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After Alexander The Wars of the Diadochi


Alexander seemingly didn’t plan for his empire’s survival without him. On his deathbed, when asked about his successor, he simply said, “the strongest.” This vague response fueled a decade of power struggles among his generals, known as the Wars of the Diadochi.

After Alexander’s death, the generals divided the empire into personal kingdoms, a period marked by conflicts, betrayals, and shifting loyalties among mercenaries. Antigonus Monophthalmos aimed for a united empire under one ruler, while others sought to expand their territories.

Alexander’s inadequate

The chaos arose due to Alexander’s inadequate succession planning; the only heirs were a mentally impaired half-brother and a posthumous son. Attempts to maintain a central authority failed as various generals declared themselves provincial governors. A brief collaboration ensued to suppress rebellions, but in 321 B.C., rivalry escalated Read more

The Final March and the Legacy of Alexander


If Alexander’s soldiers believed the war had concluded, they were mistaken. Darius, still evading capture, hid in Ecbatana. In the spring of 330 B.C., Alexander redirected north in pursuit. Though Darius contemplated surrender, his second-in-command, Bessus, the satrap of Bactria, opposed it vehemently. Bessus arrested Darius and retreated toward his home province.

Alexander relentlessly pursued, covering an astonishing 36 miles daily. Near the Caspian Sea, the armies confronted each other. Bessus, betraying Darius by fatally stabbing him, declared himself King Artaxerxes IV, asserting Achaemenid lineage. Viewing Bessus as a rebel, Alexander pursued him into Central Asia, capturing and executing him. Subsequently, Alexander embarked on six aimless years beyond the known world, engaging hill tribes, scaling citadels, and confronting steppes’ horsemen Gaugamela Triumph and the Persian Conquest. His Indian fo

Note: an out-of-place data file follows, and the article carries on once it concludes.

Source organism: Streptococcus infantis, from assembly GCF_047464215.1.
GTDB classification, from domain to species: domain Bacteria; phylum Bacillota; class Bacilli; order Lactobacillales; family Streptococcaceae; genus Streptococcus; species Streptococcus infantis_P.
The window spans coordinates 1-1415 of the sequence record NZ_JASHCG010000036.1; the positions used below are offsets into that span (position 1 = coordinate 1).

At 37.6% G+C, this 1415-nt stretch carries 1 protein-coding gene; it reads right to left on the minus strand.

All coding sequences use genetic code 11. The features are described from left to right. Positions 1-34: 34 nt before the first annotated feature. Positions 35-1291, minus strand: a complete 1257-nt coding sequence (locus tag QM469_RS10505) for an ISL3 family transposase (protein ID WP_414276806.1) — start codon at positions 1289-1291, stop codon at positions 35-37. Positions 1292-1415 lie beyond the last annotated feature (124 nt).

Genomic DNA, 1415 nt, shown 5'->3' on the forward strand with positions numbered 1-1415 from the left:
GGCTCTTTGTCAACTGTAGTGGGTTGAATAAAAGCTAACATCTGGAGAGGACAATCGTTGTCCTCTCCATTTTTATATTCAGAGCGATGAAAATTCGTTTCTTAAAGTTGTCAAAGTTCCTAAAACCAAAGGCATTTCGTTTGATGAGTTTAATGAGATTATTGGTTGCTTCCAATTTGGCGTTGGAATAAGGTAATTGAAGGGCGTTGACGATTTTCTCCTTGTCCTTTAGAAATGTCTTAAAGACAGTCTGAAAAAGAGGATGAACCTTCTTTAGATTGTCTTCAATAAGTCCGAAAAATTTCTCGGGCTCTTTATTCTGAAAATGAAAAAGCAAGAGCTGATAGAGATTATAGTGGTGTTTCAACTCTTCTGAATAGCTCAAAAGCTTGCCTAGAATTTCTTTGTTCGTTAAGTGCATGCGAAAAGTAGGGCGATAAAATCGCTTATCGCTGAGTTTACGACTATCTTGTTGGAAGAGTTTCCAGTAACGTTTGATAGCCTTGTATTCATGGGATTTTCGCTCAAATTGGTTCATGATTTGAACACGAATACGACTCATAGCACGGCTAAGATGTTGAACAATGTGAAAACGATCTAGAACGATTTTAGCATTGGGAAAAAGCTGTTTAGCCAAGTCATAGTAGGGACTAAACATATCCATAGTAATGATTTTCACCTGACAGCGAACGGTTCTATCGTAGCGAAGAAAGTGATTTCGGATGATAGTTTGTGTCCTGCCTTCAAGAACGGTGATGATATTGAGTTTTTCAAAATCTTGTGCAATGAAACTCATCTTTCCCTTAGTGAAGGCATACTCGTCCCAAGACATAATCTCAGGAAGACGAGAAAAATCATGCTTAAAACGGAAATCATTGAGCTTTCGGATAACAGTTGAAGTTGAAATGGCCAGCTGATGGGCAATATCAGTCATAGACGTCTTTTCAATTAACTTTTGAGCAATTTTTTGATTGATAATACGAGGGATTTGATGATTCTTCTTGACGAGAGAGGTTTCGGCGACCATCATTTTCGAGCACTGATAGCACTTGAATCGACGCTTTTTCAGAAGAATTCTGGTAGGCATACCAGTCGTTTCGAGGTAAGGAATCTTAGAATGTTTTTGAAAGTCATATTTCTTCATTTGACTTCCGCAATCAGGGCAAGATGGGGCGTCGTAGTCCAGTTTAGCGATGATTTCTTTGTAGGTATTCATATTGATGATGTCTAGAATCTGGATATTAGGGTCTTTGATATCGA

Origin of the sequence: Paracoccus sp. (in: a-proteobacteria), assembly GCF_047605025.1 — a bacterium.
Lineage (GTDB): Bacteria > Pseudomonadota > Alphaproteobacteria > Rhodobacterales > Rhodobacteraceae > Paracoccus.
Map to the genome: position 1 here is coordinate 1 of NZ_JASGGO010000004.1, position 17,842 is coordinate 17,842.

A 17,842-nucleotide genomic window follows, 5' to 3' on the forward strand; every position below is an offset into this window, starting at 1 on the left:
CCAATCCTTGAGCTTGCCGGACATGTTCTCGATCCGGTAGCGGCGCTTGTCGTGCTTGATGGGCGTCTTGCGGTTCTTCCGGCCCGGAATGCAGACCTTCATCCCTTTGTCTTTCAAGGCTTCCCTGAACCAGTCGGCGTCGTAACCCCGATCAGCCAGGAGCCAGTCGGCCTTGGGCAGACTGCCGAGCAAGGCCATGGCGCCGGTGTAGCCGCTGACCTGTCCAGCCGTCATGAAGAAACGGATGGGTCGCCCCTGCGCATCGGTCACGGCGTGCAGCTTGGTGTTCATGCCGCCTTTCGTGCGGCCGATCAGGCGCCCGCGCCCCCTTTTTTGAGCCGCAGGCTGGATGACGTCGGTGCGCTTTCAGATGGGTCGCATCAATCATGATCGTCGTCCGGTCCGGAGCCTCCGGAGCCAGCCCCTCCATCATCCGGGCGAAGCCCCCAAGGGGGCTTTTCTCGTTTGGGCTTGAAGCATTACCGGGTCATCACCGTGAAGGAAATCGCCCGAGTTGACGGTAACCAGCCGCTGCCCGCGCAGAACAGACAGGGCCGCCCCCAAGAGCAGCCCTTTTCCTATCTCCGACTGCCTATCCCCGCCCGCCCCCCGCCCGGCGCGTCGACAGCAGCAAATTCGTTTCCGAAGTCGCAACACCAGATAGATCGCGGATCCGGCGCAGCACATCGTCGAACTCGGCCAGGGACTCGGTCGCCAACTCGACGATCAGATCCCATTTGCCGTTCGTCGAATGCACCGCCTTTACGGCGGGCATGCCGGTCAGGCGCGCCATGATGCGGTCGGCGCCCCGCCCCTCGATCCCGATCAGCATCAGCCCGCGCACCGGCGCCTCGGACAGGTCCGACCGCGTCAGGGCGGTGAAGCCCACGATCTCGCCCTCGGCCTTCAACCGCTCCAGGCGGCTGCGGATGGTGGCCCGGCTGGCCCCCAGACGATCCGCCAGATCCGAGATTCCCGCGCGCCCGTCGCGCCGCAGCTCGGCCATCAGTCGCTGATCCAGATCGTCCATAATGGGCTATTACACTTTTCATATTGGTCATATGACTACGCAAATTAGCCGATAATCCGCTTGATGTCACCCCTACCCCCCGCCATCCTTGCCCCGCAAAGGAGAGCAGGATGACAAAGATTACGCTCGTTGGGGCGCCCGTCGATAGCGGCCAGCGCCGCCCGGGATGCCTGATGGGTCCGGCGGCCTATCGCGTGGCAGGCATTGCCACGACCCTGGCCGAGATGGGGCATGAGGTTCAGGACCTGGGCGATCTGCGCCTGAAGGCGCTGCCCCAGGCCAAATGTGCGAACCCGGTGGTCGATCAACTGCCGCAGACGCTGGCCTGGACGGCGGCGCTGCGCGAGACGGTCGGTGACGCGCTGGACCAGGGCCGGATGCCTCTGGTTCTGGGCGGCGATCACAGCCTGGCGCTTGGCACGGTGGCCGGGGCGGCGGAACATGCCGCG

Gaugamela Triumph and the Persian Conquest


The pivotal clash that reshaped history unfolded on October 1, 331 B.C., at the Battle of Gaugamela. Employing a strategic masterpiece, Alexander leveraged the superior speed and discipline of his troops and exploited Darius’s temperament. A deft maneuver shifted his force to the right, unsettling the Persian ranks. Darius, falling into the trap After Alexander The Wars of the Diadochi, ordered flanking troops to follow suit, leading many to stumble on the challenging terrain.

In the center, Persian chariots charged the Macedonian phalanx, but a swift opening of ranks allowed the chariots to pass harmlessly, met by waiting cavalry at the rear. Alexander identified a gap in the Persian lines, charging straight for Darius’s chariot, prompting the king to flee once again. The Macedonians suffered minimal losses, while Persia incurred a staggering 50,000 casualties compared to Macedonia’s 1,000.


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War with the Normans part 22

And I could mention several of them, had not time obliterated their names from my memory. All this took place before my father was elevated to the throne. On his accession he found all...

War with the Normans part 21

IX This man then was the acknowledged master of all philosophy and the youth flocked to him. (For he expounded to them the doctrines of Plato and Proclus, and of the two philosophers, Porphyry...

War with the Normans part 20

Consequently his language was not adaptable nor at all polished. For the same reason, too, his character was austere and entirely unadorned with grace. His studies too had contracted his brows and he literally...

War with the Normans part 19

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